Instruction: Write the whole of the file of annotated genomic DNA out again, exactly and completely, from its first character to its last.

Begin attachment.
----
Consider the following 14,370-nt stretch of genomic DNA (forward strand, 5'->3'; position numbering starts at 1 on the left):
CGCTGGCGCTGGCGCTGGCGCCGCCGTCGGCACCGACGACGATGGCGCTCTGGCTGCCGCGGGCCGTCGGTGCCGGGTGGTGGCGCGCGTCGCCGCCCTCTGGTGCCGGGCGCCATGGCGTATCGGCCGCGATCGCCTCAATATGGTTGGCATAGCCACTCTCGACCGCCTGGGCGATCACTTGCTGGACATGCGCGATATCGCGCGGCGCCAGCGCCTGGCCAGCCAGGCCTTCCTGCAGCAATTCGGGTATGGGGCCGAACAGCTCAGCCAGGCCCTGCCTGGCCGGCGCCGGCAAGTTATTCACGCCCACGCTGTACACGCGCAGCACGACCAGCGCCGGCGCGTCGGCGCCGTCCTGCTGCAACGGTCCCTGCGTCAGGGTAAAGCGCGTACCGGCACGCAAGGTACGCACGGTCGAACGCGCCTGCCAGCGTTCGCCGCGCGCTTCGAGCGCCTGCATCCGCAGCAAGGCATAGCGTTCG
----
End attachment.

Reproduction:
Consider the following 14,370-nt stretch of genomic DNA (forward strand, 5'->3'; position numbering starts at 1 on the left):
CGCTGGCGCTGGCGCTGGCGCCGCCGTCGGCACCGACGACGATGGCGCTCTGGCTGCCGCGGGCCGTCGGTGCCGGGTGGTGGCGCGCGTCGCCGCCCTCTGGTGCCGGGCGCCATGGCGTATCGGCCGCGATCGCCTCAATATGGTTGGCATAGCCACTCTCGACCGCCTGGGCGATCACTTGCTGGACATGCGCGATATCGCGCGGCGCCAGCGCCTGGCCAGCCAGGCCTTCCTGCAGCAATTCGGGTATGGGGCCGAACAGCTCAGCCAGGCCCTGCCTGGCCGGCGCCGGCAAGTTATTCACGCCCACGCTGTACACGCGCAGCACGACCAGCGCCGGCGCGTCGGCGCCGTCCTGCTGCAACGGTCCCTGCGTCAGGGTAAAGCGCGTACCGGCACGCAAGGTACGCACGGTCGAACGCGCCTGCCAGCGTTCGCCGCGCGCTTCGAGCGCCTGCATCCGCAGCAAGGCATAGCGTTCG